Answers by Tracy Droessler, Owner of Stockmen’s Greenhouse & Garden Center in Litchfield, MN and University of Minnesota Extension Master Gardener for Meeker County

What are pollinators?

Pollinators are an important part of our ecosystem.  According to the University of Minnesota Extension, approximately 80 percent of flowering plants rely on bees and other animals for pollination.  These pollination “services” lead to 35 percent of our food production volume.  Without pollinators, there would be many negative impacts on our food supply.

What is the most important pollinators?

Of all the pollinators, the most important are the honeybees and native bees, such as bumble bees.  These bees do most of the pollinating and some types of produce such as almonds, apples and cherries, are almost entirely dependent on honeybees for pollination.

Unfortunately, bee populations have been in decline for decades with 1 out of 3 honeybee colonies lost annually.  Beekeepers have done a wonderful job of replacing colonies which has kept the honeybees from being threatened with extinction however, they continue to face challenges to survival.

Why have bee populations declined?

Like many issues, there are various causes leading to their decline which include:

Tracy Droessler, Owner of
Stockmen’s Greenhouse and Garden Center, Master Gardener for Meeker County.

Poor Nutrition – Bees rely on flowering plants for food.  Due to urbanization and monoculture agricultural practices, food deserts have become common, leaving larger distances between food sources and a loss of habitat for the bees.

Pests and Pathogens – Varroa mites, first found in the U.S. in 1987, are one of the most severe and common problems facing honeybees.  The mites feed on the fat bodies of the bees diminishing their food reserves for the winter which can lead to colony collapse.

Insecticides – Neonicotinoids, although not directly killing the bees, are known to cause bees to become disorientated and struggle to return to the hive with food.  Many other common pesticides and some herbicides are toxic to bees.

Climate Change – As weather patterns change, the timing of flower bloom will also change.  This has some researchers wondering if the bees will adjust their behavior to align with these new bloom times.  Early research indicates they will however, this is an evolving area of research.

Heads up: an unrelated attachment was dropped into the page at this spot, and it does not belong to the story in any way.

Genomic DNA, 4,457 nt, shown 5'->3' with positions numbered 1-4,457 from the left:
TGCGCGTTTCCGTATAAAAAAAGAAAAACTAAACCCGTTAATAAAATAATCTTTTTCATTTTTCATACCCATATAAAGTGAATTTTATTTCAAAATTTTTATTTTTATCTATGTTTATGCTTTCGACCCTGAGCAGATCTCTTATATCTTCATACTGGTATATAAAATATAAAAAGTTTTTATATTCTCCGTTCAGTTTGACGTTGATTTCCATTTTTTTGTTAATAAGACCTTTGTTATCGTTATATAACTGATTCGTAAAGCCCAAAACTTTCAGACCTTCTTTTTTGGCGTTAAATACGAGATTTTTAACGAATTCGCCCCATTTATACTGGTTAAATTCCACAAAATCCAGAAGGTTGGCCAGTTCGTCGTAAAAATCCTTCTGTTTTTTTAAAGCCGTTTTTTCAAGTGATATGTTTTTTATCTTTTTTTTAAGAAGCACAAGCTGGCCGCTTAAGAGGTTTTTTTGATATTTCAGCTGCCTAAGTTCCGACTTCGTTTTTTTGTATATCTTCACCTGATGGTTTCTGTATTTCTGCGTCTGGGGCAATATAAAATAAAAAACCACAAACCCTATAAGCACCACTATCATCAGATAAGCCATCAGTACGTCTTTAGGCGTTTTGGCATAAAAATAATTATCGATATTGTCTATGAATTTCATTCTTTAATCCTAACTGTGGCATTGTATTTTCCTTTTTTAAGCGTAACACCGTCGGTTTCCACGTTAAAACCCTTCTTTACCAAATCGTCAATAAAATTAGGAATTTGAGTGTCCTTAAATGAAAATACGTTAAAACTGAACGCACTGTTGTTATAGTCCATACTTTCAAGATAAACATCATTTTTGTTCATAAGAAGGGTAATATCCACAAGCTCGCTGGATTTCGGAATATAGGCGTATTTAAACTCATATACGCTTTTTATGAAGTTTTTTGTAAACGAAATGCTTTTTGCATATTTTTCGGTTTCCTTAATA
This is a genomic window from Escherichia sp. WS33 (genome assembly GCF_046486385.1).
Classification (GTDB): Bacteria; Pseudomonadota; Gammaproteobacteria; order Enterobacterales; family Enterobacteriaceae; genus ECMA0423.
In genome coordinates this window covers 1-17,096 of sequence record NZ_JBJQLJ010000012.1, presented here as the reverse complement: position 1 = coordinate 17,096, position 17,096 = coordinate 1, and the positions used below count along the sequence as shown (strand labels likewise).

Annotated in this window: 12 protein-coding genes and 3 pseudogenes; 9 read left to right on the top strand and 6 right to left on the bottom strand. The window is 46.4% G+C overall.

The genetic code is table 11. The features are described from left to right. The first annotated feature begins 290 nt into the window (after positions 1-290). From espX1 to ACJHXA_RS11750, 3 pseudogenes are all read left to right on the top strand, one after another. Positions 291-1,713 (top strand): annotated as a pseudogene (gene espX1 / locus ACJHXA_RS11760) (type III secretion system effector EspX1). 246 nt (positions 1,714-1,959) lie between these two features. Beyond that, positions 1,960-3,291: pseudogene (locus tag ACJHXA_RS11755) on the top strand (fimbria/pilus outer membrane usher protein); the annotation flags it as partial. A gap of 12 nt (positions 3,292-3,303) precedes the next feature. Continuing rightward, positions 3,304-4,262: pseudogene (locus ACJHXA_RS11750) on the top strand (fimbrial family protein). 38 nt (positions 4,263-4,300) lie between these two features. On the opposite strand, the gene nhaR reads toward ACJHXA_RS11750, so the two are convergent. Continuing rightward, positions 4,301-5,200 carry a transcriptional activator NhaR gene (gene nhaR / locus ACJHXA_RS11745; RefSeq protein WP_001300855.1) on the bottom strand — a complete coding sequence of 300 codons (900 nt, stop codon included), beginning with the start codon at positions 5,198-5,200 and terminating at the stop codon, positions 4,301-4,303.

How can the public help?

With all of this, you may be wondering how can you help?  Well, there are two easy ways all of us can help the bees.  The first is to limit our use of insecticides and herbicides. The fewer chemicals we use, the better it is for everyone, including the bees. There are many organic solutions to common gardening problems and a quick google search will usually yield multiple ideas to choose from. Although you may not have the instant results we have grown accustomed to with chemicals, it will often resolve the issue.

The second thing we can do to help the bees is to create pollinator friendly landscapes.  To do this we want to plant a variety of perennials and annual flowers that will bloom throughout the growing season and provide a steady stream of food sources for the bees.  Some great perennials for Minnesota bees include Lupine, False Indigo, Goatsbeard, Purple Coneflower, Milkweed, Joe-Pye Weed, Sunflowers, Autumn Joy Sedum and Beebalm.  For a more extensive list of pollinator friendly plants as well as a free tool to help you evaluate how pollinator friendly your yard is, visit the University of Minnesota Extension’s website at https://extension.umn.edu/lawns-and-landscapes/flowers-pollinators.

All of us can help the pollinators by making changes in our own backyard. So, make a trip to your favorite nursery, pick up some bee friendly perennials for your yard, and feed the bees for years to come.  Happy planting!

To learn more

Stockmen’s Greenhouse and Garden Center is located at 60973 Highway 12 in Litchfield, MN. For more information on pollinator plants (and others), call 320-693-7787, or visit them on their website at www.stockmensgreenhouse.com or on Facebook. The garden center is open now until Father’s Day, Monday through Saturday from 9 a.m.. to 6 p.m. and Sundays from noon to 5 p..m. After that, Tuesday through Saturday from 9 a.m. to 6 p.m.